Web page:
Walls are good

Glasswall by JanneM, on Flickr
Glasswall by JanneM, on Flickr

My life is pretty transparent – if you Google me you’ll find a pretty lengthy trail of bits and pieces strewn across the internet (although I claim no connection at all to Beat The Rator, whatever that is).

I like freedom. I like openness. I like sharing.

If you follow me on Twitter, are my friend on Facebook or read this blog then there’s very little you won’t quickly learn about me. And I’m entirely comfortable with that.

But that’s not true for everybody.

Sometimes talking about the internet can have unintended consequences. People might assume that you’re keen to ignore real-world interactions or abandon the printed word. Equally, whilst I might love things to be shared and open, someone else might only hear the words ‘security’ and ‘privacy’.

If some people find it daunting when they’re sat at home consider how they might feel if those ideas are suddenly sung about as part of the office environment? It’s not a natural extension to the workplace community they know and understand but a big, bold, scary new world.

If you’re going to share your thoughts with the world it takes confidence. Pressing ‘publish’ when you’ve put an idea out there, or formed an opinion or bared your soul makes you quite vulnerable.

And that’s assuming you’re comfortable in using the tools themselves. Too often the conversation can be about technology but there remains a need to introduce people to the spaces which make sense, aren’t complicated and won’t consume their time.

That means the first place to start is probably not in public. There is a massive wealth of knowledge and experience that would be fascinating if shared but starting from the premise that this must happen in public is probably a mistake.

I’m grateful that many discussions take place in open spaces. Those discussions on Twitter or personal blogs make the web into a melting pot of ideas and schemes.

Some of those conversations are mirrored in those spaces which are behind closed doors in Yammer communities, on the Knowledge Hub or in any other Communities of Practice.

And then some of those conversations will happen in a completely local fashion on whatever platform is used by that authority. So, for Hull, that will be on Yammer but other councils are exploring other tools.

The walls that are built around those spaces are possibly inconvenient, but sometimes they’re really important. They help build confidence. They connect people and give space for discussion without the prospect of the public seeing it. They allow real life relationships that already exist, to be brought to bear on totally different topics – so you can share ideas across silos with people you know without having to introduce new spaces or equip them with new tools.

Directorate newsletters are normally the first place this happens. They represent the first wall behind which stories are being shared within teams. Those are the places where you hope lie really strong relationships and a community that can encourage others to share their thoughts and write about their work.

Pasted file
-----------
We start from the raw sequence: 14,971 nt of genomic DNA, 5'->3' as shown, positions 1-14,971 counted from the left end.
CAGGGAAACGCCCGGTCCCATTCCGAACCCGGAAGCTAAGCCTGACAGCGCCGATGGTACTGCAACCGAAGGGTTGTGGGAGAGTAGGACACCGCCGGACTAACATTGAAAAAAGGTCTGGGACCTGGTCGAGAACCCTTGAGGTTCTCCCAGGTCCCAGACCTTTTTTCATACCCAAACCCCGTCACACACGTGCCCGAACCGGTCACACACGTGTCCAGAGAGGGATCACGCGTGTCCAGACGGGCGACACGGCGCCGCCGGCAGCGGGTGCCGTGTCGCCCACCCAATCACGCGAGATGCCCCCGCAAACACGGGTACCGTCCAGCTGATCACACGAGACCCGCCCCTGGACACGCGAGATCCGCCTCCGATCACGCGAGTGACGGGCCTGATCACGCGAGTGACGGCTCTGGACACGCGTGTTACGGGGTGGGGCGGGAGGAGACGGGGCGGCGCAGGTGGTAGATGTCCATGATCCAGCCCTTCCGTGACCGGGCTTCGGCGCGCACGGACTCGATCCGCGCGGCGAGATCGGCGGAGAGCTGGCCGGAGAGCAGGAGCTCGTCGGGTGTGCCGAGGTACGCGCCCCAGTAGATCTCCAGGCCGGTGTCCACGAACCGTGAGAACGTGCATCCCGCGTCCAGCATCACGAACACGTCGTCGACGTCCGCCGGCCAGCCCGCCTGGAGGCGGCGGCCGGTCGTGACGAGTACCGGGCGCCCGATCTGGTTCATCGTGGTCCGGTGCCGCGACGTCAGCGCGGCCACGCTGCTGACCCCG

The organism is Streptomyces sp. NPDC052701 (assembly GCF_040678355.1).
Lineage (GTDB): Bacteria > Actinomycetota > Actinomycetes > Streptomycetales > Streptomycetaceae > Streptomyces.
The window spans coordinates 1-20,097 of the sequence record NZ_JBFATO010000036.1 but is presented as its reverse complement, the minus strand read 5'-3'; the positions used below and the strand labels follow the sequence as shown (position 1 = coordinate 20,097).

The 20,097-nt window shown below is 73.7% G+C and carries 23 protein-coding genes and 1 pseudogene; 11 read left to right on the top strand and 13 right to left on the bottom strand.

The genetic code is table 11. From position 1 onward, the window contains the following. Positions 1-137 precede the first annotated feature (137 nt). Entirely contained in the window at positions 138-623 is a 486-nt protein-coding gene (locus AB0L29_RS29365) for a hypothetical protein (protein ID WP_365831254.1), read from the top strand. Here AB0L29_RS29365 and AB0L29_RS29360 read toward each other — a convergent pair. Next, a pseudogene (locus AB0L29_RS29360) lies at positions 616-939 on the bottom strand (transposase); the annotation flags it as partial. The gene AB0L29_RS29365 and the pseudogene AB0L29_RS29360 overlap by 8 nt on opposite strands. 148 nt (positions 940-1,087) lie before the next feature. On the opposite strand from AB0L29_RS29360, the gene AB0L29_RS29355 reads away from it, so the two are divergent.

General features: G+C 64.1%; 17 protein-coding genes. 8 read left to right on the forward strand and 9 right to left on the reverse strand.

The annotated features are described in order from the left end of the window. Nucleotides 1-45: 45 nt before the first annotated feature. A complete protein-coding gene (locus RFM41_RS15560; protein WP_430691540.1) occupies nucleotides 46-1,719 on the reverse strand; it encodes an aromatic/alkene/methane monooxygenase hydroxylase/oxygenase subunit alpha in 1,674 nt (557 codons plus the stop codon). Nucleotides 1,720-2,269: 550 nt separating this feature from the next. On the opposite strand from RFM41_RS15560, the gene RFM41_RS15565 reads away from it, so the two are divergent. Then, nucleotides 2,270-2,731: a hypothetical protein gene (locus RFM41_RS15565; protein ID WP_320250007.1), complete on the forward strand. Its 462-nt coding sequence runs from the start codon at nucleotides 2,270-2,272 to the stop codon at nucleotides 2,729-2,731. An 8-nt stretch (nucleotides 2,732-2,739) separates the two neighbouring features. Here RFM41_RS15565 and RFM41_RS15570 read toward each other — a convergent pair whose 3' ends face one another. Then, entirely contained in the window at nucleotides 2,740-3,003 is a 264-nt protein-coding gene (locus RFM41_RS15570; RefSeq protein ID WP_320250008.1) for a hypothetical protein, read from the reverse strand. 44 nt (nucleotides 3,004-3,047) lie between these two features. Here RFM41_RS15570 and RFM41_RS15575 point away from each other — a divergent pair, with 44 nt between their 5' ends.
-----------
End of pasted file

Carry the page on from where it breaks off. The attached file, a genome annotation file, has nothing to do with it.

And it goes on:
There is clearly relevance in sharing that across an organisation and in so doing you climb over the first wall. The second ring is one where you’re connecting like minded individuals from across the organisation and starting to identify common traits and provide room for people to ask questions and stimulate answers. As a result people who would never have met can start to build relationships outside their offices.

When people start sharing ideas and thinking about things in a way that has relevance for a wider audience then it’s an opportunity to climb over another wall. At every juncture new things will have been introduced from somewhere else, now is the opportunity to start encouraging people to contribute back again and to bring what they have to say to bear on a wider platform.

And so as people become familiar with the idea of sharing with the others in their office, their colleagues across the organisation and then their peers across the sector it breeds a pattern of behaviour that thinks little about moving to the next level and starting to share in public and being excited about the possibilities for engagement with the public.

When they do that it should be celebrated and fed back into the beast for inspiration and encouragement but also for endorsing those people who are getting on with what they’re doing. Can those of us working in places where this isn’t a very popular or common activity start to encourage our colleagues to share ideas in closed spaces first? Can we do what we’d do with Yammer and encourage, support and contact those who we think would do well but who aren’t? If coaxed gently into doing things amongst family (locally), then doing it amongst friends (sectoral) doesn’t seem like such a leap and the possibility of opening up to strangers (the general public) doesn’t seem like quite such an alien concept.

This makes it important to focus on encouragement. Our support services need to be passionately engaged with the world outside those walls but at the same time acutely conscious of the need to help people climb over them. That’s a more nuanced role than their simply singing the praises of the internet and makes the building of relationships that facilitate and inspire crucial. Relationships that never forget walls are sometimes a very good thing.

About Benjamin Welby

Hi, I'm Benjamin Welby. I'm a displaced northerner currently living in Croydon, I church with a group of Christians who meet in a Soho nightclub on Wednesdays and I support Bradford City. I've an academic background in History, Politics and International Development. I work for the Government Digital Service but I left my heart in local government. This blog is infrequently updated and may feature any, all or none of these things...